ANALYSIS: RCMP Use Bogus Suicide by Cop to Justify Constable Scott Hait Killing Rodney Levi

Oct 6, 2021

ANALYSIS: RCMP Use Bogus Suicide by Cop to Justify Constable Scott Hait Killing Rodney Levi

RCMP car. Photo: RCMP in New Brunswick Facebook

Rodney Levi, a 48-year-old Mi’kmaq man, was shot and killed by New Brunswick RCMP Constable Scott Hait on June 12, 2020, while he was experiencing a mental health crisis in Metepenagiag First Nation (also known as Red Bank First Nation). Now the RCMP are trying to excuse the killing by using the deplorable and discredited “suicide by cop” narrative in the context of the inquest into the killing that began on September 28 at a hotel in Miramichi. Constable Hait shot Rodney Levi twice in the chest.


Suicide by Cop as Inquest Excuse

On October 5, Gregory Zed, a “certified forensic suicidologist,” testified that the police killing of Rodney Levi “meets several factors to be considered a ‘suicide by cop.’” Notably, Zed himself had to concede that his finding must only be considered theoretical. He had not done any detailed interviews, a so-called psychological autopsy, with Levi’s family to gather more information about Levi’s life and mental states.

Yet the family has already rejected the suicide by cop claims by the RCMP. Becky Levi has told reporters that the suggestion that her uncle’s death was a suicide by cop does not match what she knew about him. In her words: “It was so frustrating. I knew my uncle Rodney. He was a lot of things. I feel - and my family feels - that suicide wasn’t one of them. I know he had his troubles with depression, but he just wouldn’t do that.”

Police have made use of a range of self-described experts to push the suicide by cop excuse in trials and inquests of police officers who have killed. Perhaps most infamously, the defense team for killer cop James Forcillo tried to use testimony by Simon Fraser University criminologist Rick Parent to argue that Forcillo’s victim Sammy Yatim was a case of suicide by cop. This despite the fact that Forcillo shot Yatim multiple times after the young man had fallen to the ground and was not moving. The judge did not allow the testimony in that trial, a point which Forcillo’s legal team used unsuccessfully as grounds for appeal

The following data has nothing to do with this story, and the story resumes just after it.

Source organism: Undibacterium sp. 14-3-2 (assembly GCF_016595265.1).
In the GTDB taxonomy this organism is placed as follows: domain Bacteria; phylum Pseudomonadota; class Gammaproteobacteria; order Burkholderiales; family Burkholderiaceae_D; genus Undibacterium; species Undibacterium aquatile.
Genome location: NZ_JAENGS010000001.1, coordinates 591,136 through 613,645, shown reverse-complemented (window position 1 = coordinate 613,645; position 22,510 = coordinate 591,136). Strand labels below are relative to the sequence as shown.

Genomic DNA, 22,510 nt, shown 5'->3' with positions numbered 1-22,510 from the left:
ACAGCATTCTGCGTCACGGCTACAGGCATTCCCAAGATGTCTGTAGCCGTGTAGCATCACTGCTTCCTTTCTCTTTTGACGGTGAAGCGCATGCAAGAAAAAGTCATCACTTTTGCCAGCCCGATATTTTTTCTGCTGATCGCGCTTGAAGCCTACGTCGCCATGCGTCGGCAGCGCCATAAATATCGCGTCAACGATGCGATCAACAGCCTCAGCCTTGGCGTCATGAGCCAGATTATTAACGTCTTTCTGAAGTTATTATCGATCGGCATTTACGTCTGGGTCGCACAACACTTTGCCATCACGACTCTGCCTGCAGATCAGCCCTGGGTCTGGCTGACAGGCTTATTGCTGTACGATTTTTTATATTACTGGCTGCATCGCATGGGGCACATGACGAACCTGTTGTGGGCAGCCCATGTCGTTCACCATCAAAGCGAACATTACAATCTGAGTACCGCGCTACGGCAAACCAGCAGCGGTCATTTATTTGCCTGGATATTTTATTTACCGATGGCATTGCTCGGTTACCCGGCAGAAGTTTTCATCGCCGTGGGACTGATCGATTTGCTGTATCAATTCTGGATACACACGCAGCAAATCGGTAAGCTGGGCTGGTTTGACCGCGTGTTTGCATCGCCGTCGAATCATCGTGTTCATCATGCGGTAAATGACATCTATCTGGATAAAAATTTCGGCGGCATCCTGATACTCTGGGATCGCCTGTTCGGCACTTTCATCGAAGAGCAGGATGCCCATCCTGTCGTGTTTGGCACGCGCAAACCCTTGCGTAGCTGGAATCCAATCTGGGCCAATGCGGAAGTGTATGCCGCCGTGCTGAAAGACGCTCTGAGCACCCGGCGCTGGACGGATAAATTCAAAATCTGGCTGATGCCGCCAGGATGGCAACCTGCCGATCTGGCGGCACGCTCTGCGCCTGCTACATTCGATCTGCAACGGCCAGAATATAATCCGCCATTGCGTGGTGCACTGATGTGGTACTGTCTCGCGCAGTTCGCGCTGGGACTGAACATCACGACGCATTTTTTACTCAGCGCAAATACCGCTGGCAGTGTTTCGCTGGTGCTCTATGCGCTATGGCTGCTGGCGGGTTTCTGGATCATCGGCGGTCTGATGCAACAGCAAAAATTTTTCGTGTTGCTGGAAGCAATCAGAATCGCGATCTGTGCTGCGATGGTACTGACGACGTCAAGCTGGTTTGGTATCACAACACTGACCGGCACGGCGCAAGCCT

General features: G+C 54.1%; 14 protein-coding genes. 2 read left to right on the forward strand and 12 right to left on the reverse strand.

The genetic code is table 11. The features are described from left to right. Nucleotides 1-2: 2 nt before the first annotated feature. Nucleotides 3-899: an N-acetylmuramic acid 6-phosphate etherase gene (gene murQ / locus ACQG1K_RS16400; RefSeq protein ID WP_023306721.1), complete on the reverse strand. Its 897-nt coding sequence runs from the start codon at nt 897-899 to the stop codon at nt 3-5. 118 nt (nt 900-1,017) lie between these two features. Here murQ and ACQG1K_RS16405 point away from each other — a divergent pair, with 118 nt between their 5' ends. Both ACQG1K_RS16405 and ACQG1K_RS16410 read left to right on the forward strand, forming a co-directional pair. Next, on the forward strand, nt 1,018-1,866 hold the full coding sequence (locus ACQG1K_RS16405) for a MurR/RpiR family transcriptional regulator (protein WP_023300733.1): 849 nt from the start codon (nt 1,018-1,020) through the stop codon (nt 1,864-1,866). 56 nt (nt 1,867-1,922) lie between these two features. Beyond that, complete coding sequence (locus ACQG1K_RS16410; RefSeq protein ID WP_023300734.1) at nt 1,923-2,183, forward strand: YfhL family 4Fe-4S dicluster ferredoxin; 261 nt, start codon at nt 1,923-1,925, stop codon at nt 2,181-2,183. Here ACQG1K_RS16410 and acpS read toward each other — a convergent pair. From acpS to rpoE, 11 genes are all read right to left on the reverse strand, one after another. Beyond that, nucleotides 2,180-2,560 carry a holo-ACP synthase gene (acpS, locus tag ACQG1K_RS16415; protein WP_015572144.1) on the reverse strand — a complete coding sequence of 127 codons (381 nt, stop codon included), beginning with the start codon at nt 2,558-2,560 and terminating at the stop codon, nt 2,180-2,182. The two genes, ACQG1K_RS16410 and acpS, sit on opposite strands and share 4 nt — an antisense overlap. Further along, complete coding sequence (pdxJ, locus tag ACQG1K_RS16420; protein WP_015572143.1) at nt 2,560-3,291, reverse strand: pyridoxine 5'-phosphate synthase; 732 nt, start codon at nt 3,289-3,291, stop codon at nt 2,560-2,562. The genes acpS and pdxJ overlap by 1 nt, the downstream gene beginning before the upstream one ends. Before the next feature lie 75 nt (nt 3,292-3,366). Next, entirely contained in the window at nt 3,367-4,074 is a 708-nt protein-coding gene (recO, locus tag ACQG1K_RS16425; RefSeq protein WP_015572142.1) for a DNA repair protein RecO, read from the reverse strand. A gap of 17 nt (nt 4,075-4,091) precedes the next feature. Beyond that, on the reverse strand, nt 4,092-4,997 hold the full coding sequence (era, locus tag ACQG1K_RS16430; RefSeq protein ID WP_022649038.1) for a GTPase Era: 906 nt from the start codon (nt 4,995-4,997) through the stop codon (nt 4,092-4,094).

Care Not Cops

The inquiry has already highlighted the lack of essential, necessary, mental health care resources - all while police budgets increase. Dr. Sergiy Ostashko, a psychiatrist at the hospital in Miramichi, worked with Rodney Levi when he was admitted to the emergency room over various points beginning in January 2016 up to December 2019, when Levy was again referred to outpatient care. Ostashko testified that notes did not indicate that follow-up care happened. He stressed that there need to be changes to addictions and mental health care in the province and said that “there are not enough nurses in the health care system.” According to Ostashko, getting an appointment with the mental health centre in Miramichi can take upwards of 18 months, and nearly 30 months in Moncton.

Dr. Linda Hudson, a family physician who worked with an addictions unit in Miramichi for 20 years, testified that there is a great need for resources located within First Nations communities. She stated that this would make it easier for people to access services and for people providing care to know the community members.


Suicide by Cop is Copaganda

As I have discussed in depth in an earlier article, the notion of suicide by cop is a dubious one - a piece of copaganda deployed to get killer cops off and to excuse police decisions to kill. Firstly, it is always applied after the fact in a range of different circumstances, including those in which the victim has not expressed any suicidal intentions or is not posing any threat to anyone. Secondly, even if someone were to wish to “die by cop” it does not follow that police are justified in killing them or should be expected to kill them. It says plenty that someone could expect with probability that an encounter with police would end with police killing them. Third, if someone is experiencing mental health issues, the police are never an appropriate response. If people need help, health care providers should be involved rather than police who are primed to shoot to kill, and who know they will get off with a suicide by cop claim. Fourth, in suicide the person takes the decision and acts whereas in “suicide by cop,” the cops can choose not to shoot and kill the person - officers are taking the active decision to kill in a case where they could choose not to. Finally, “suicide by cop” should never be applied as a justification for police killing civilians. The facts of each encounter always matter.

The RCMP killing of Rodney Levi was the second killing of an Indigenous person in New Brunswick in eight days, following the Edmunston police killings of Chantel Moore, a 26-year-old Indigenous woman of Tlaoquiaht First Nation on June 4.

Particular care should be taken for Indigenous people given the ongoing colonial violence inflicted by the state, its police, and criminal injustice systems. This includes lasting impacts of trauma on individuals and communities. This also means recognizing the systemic racism upon which policing is founded, and which it police deploy violence to maintain - and how this shapes police interactions with Indigenous people. Bogus excuses like suicide by cop should never be allowed to cover this up.


Jeff Shantz is a long-time anti-authoritarian organizer and a professor at Kwantlen Polytechnic University in Metro Vancouver.

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